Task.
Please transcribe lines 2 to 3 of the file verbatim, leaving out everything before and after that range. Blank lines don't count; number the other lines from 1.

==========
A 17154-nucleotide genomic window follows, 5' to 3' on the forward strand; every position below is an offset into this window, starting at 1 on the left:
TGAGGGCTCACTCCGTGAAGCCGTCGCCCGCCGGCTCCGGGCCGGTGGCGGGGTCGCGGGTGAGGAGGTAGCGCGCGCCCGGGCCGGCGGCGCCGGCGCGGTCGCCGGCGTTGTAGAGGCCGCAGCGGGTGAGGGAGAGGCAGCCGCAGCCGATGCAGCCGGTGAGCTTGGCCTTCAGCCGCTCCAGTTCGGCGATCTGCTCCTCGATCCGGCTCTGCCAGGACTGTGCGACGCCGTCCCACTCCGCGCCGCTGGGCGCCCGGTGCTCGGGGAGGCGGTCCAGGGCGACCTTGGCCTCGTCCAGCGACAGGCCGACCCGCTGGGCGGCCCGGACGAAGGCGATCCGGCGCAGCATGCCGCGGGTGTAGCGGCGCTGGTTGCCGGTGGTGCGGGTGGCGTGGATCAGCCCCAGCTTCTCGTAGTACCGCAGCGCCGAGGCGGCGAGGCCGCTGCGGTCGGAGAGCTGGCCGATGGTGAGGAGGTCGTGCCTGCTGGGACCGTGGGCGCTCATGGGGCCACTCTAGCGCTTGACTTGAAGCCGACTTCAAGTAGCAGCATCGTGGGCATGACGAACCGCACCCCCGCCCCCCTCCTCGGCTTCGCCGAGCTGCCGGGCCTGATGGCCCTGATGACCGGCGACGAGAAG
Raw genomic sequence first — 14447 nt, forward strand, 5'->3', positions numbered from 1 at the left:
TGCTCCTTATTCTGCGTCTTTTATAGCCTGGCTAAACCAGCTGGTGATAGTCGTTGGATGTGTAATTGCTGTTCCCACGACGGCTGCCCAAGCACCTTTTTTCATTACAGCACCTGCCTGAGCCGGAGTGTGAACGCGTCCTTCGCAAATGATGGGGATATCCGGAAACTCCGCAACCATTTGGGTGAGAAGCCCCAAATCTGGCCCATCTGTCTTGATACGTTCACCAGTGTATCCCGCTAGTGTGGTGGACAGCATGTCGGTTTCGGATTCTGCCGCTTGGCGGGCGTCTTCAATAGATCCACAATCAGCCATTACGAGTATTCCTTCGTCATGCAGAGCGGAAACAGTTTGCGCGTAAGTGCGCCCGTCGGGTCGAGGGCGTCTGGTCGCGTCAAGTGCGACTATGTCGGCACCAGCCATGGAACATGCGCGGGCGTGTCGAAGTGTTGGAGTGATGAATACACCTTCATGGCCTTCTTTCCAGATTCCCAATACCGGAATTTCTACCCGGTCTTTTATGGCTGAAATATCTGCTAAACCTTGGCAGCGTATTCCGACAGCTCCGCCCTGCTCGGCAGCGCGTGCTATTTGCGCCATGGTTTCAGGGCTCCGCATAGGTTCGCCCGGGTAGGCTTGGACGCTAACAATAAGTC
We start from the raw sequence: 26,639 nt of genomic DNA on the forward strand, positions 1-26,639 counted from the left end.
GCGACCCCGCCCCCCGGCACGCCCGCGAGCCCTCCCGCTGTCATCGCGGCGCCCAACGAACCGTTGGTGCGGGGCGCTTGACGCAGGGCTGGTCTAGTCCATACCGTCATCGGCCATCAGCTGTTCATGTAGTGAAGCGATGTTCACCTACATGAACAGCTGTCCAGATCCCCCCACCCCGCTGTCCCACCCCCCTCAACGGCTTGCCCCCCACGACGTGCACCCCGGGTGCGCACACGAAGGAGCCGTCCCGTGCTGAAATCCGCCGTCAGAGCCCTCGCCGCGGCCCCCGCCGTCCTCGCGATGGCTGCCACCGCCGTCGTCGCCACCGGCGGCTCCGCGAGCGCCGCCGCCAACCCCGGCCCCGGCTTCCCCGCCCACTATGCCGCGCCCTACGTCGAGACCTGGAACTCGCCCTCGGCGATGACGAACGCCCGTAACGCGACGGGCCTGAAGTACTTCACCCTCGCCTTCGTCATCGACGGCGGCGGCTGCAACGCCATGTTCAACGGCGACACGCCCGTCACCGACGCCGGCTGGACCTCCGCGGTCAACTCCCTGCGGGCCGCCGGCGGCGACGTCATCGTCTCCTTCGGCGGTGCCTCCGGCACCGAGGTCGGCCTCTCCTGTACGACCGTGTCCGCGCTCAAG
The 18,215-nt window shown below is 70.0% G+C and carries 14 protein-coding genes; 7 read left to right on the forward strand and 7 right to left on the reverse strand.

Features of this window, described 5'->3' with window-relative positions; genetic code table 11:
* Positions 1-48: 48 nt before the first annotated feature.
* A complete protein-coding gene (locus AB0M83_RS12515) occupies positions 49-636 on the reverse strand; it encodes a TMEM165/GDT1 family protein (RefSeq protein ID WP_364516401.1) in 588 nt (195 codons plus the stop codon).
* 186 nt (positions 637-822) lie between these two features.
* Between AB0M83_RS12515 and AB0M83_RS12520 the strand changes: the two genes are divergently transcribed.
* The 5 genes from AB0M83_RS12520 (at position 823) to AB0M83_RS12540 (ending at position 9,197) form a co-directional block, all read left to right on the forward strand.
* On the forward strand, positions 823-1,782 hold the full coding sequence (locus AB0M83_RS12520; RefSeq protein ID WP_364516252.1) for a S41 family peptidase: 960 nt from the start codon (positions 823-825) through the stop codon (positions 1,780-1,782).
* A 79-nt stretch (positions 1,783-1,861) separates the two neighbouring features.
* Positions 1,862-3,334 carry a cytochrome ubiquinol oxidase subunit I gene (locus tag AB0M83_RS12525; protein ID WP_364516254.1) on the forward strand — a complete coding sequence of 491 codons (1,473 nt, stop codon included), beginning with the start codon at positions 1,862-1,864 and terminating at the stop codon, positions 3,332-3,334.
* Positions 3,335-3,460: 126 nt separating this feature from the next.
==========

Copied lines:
TGAGGGCTCACTCCGTGAAGCCGTCGCCCGCCGGCTCCGGGCCGGTGGCGGGGTCGCGGGTGAGGAGGTAGCGCGCGCCCGGGCCGGCGGCGCCGGCGCGGTCGCCGGCGTTGTAGAGGCCGCAGCGGGTGAGGGAGAGGCAGCCGCAGCCGATGCAGCCGGTGAGCTTGGCCTTCAGCCGCTCCAGTTCGGCGATCTGCTCCTCGATCCGGCTCTGCCAGGACTGTGCGACGCCGTCCCACTCCGCGCCGCTGGGCGCCCGGTGCTCGGGGAGGCGGTCCAGGGCGACCTTGGCCTCGTCCAGCGACAGGCCGACCCGCTGGGCGGCCCGGACGAAGGCGATCCGGCGCAGCATGCCGCGGGTGTAGCGGCGCTGGTTGCCGGTGGTGCGGGTGGCGTGGATCAGCCCCAGCTTCTCGTAGTACCGCAGCGCCGAGGCGGCGAGGCCGCTGCGGTCGGAGAGCTGGCCGATGGTGAGGAGGTCGTGCCTGCTGGGACCGTGGGCGCTCATGGGGCCACTCTAGCGCTTGACTTGAAGCCGACTTCAAGTAGCAGCATCGTGGGCATGACGAACCGCACCCCCGCCCCCCTCCTCGGCTTCGCCGAGCTGCCGGGCCTGATGGCCCTGATGACCGGCGACGAGAAG
Raw genomic sequence first — 14447 nt, forward strand, 5'->3', positions numbered from 1 at the left: